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Dr. Valeria Rac, program director, Health System and Technology Evaluation, Ted Rogers Centre for Heart Research at Peter Munk Cardiac Centre, Toronto General Hospital Research Institute; associate professor, Institute of Health Policy, Management and Evaluation, Dalla Lana School of Public Health, University of Toronto

Research highlights/discoveries:

• Using provincial healthcare data to create a Canadian diabetic retinopathy screening program that will help prevent or delay sight loss and other eye complications in people at risk

Dr. Valeria Rac at a glance:

• Received a Diabetes Canada and CIHR Team research grant for Preventing Sight Loss from Diabetic Retinopathy (2022)

• Appointed associate professor with the Institute of Health Policy, Management and Evaluation, Dalla Lana School of Public Health, University of Toronto (2022)

• Appointed program director for the Health System and Technology Evaluation and lead for health technology assessment, Ted Rogers Centre for Heart Research at Peter Munk Cardiac Centre, Toronto General Hospital Research Institute (2020)

• Received a scientist appointment at Toronto General Hospital Research Institute (2017) 

• Received a post-doctorate fellowship at St. Michael’s Hospital, Toronto (2012)

• Completed PhD at the Institute of Medical Science, University of Toronto (2007)

• Completed Doctor of Medicine (MD) degree from the University of Sarajevo, Bosnia and Herzegovina (1999)

How did you get interested in diabetes research?

My father was a researcher, and when I was a child he would take me to his lab on Sundays, where I developed an early appreciation for science and research. Eventually I went to medical school and then had an opportunity to join several research projects focused on diabetes, [which] sparked my interest further. I also have a personal connection to the disease, as my father-in-law has been managing his diabetes for a long time now.

Why the interest in diabetes-related sight loss, or retinopathy?

Retinopathy is a serious complication of diabetes that can develop in anyone with type 1 or type 2 diabetes—and it impacts about three million Canadians living with [the disease]. Often there are no symptoms, or only mild ones at the onset. Early detection through regular screening is a very effective tool in avoiding or delaying sight loss and other eye issues because it allows for treatment in a timelier fashion.

How will your research help to achieve this?

Even though many optometrists and ophthalmologists are equipped to screen for diabetic retinopathy, screening rates are still well below Diabetes Canada Clinical Practice Guidelines, which recommend annual or biannual screenings. COVID-19 has made things worse with so many missed healthcare appointments.

Thanks to support from Diabetes Canada, my research team and I are using the provincial and local data provided through community health centres in Ontario to help identify people who may be at risk of developing diabetic retinopathy and have not been screened so they can be called in for retinopathy screening. Many of these people are already systematically marginalized, meaning they don’t have adequate access to regular health care. We are also planning to adopt this approach in other provinces, starting with Alberta, followed by British Columbia and Newfoundland and Labrador.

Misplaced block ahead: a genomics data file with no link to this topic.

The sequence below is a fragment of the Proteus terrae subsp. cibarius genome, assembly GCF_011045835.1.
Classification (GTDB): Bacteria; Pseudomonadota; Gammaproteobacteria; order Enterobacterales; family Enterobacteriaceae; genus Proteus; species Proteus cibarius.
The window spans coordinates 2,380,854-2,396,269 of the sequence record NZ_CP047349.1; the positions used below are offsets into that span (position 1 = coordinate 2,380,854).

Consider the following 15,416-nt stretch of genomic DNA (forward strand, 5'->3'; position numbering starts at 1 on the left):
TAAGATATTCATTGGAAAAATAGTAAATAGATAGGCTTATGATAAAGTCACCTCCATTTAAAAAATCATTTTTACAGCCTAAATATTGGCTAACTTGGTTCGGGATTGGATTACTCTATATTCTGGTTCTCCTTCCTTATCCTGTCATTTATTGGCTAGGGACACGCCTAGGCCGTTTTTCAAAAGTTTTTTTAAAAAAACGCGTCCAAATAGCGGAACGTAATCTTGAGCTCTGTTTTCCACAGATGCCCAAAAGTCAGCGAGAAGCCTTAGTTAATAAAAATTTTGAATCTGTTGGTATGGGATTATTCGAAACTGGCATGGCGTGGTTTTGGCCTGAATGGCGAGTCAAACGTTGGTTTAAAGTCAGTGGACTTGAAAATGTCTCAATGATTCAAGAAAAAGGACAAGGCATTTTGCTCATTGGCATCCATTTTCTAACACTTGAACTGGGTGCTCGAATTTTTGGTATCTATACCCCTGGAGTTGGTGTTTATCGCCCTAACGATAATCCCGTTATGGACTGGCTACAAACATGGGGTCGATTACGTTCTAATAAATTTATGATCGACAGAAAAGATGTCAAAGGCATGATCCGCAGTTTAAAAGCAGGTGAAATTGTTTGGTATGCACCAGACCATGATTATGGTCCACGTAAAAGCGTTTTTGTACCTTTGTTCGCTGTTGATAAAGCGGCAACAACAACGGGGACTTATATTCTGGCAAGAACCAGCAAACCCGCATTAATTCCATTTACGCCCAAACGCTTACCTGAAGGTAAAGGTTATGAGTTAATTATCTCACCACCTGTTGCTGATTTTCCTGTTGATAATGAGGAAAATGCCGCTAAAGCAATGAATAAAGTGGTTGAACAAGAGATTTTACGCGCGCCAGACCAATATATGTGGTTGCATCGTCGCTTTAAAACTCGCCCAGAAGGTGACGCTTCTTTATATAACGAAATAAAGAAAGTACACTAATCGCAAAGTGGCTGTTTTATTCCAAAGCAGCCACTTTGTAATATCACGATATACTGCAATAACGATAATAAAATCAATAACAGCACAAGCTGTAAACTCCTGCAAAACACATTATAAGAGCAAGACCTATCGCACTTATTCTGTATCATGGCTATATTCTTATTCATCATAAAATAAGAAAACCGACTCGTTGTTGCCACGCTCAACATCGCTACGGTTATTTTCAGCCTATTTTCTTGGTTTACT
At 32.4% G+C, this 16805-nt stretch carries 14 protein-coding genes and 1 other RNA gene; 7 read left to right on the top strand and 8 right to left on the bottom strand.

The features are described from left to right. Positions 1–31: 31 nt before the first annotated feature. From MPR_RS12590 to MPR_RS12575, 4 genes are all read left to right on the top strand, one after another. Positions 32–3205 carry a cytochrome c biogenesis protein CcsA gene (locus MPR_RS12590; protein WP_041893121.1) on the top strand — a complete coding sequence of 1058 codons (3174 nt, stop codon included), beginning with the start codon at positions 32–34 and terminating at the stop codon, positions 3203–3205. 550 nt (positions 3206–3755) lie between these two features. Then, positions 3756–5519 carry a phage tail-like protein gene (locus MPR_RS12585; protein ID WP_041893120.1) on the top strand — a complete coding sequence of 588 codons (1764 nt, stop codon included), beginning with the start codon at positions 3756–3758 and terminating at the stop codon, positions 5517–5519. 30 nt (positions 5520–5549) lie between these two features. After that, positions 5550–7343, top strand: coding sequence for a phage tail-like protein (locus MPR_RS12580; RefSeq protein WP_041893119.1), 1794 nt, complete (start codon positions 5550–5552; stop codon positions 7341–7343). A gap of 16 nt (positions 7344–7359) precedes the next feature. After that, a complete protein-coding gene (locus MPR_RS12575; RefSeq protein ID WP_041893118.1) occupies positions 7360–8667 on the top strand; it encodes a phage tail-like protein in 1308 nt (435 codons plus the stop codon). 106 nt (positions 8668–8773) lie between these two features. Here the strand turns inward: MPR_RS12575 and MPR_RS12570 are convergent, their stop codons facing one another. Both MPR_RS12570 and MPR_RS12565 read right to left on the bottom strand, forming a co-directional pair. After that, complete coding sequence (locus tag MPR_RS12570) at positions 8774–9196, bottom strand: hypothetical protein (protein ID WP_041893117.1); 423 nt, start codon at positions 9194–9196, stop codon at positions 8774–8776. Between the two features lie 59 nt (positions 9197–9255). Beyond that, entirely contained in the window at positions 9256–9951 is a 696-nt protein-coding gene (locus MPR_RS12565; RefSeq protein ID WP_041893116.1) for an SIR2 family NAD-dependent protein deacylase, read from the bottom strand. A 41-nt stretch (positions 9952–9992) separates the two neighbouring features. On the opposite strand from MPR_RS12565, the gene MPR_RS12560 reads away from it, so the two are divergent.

What is your ultimate goal?

The goal is to develop an organized approach for diabetic retinopathy screening in Canada, like we do for cervical and colon cancer screenings. By offering screenings to Canadians at risk, we can help them receive treatment to prevent severe diabetic retinopathy and sight loss.

Eventually, we could follow this same approach and use healthcare data to guide us in identifying people at risk of developing diabetic foot ulcers, too.

The last word

“One in three people with diabetes has diabetic retinopathy [DR] and, unfortunately, many do not get screened for DR, either due to not being able to access an eye care professional or not being aware of the importance of screening,” says Laura Syron, president and CEO of Diabetes Canada. “That’s why Dr. Rac’s screening program, identifying those at risk, has the potential to make a significant difference in the lives of many people who live with diabetes.”


Having too much sugar in your blood can cause the blood vessels to swell and leak into the retina of your eye, which causes blurred sight or blind spots. If the high blood sugar levels are left untreated, this condition can eventually cause permanent sight damage. Tune into the webinar Diabetic Retinopathy & Sight Loss, in which Dr. Rac and Ryan Hooey, who has experienced full sight loss, talk about this topic.

Did you know?

Diabetes is a leading cause of sight loss in Canada. That’s why we need to act now. We can all play a role in helping to ending diabetes. Help us fund research like that of Dr. Rac, which has the power to change lives. Donate now.  #LetsEndDiabetes

Author: Rosalind Stefanac

Category Tags: Research;

Region: National

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